Programming insights to Storytelling, it's all here.
Being your own boss is a little overrated. At least in the sense that you have your own company and get to do whatever you want. If you have a successful business then you know that that's not how it works. You work longer hours, you make tough decisions, (like firing people), you have to deal with customers directly and do many more stressful things. But I am not writing this to tell you how to handle your small business. This is about being your own boss at while being an employee.
I get frustrated when I hear people saying how much SO (StackOverflow) sucks. The SO team works really hard to improve the way people close irrelevant questions, but in the process I can't help but notice how newcomers are treated. If their question is not "perfectly" written it takes only a couple of seconds for it to be closed and sent to oblivion. The other thing is when a beginner asks a question, instead of getting help, he will receive a torrent of ridiculing comments and that will refrain him from ever asking another question. We all had to start somewhere but when you are experienced enough you have to give others the chance to get there too.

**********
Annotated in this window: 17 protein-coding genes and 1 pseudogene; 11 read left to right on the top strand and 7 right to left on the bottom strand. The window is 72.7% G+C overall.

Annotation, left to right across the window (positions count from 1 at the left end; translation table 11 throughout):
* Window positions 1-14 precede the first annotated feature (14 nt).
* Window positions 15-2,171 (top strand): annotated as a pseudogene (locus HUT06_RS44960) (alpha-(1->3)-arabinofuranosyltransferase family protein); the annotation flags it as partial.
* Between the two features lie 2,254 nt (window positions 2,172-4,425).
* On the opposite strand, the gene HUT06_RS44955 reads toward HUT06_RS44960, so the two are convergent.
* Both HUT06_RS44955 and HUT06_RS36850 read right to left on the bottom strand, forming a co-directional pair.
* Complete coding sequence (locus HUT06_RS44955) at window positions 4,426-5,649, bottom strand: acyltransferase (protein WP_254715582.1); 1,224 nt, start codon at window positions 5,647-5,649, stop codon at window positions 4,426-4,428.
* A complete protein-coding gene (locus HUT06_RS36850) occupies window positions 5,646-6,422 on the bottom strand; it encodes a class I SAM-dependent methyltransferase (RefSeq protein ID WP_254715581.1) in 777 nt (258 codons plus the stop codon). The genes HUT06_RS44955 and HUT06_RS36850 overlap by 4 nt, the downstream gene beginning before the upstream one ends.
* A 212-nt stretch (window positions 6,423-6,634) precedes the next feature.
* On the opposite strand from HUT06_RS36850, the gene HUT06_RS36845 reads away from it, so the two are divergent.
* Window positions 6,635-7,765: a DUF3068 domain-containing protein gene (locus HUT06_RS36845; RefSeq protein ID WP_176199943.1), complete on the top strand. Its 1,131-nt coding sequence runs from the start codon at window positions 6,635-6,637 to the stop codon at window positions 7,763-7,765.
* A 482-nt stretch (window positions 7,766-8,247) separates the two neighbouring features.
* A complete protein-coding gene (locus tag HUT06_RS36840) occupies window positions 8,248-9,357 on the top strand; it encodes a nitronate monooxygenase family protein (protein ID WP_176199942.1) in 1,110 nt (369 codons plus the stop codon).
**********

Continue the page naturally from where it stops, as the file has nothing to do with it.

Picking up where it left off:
Most of the code you will write will look stupid when you comeback some times later to review it. Just like when you write a nice article, you know when you re-read it the next day you will find lots of mistakes. But this shouldn't be a reason not to deploy your code to production.
All the web browsers worth mentioning have depricated the blink tag. On Mozilla docs they say: Blinking text is frowned upon by several accessibility standards and the CSS specification allows browsers to ignore the blink value. Not that I have ever needed to use the blink tag but today I am going to show you how to bring it back to life.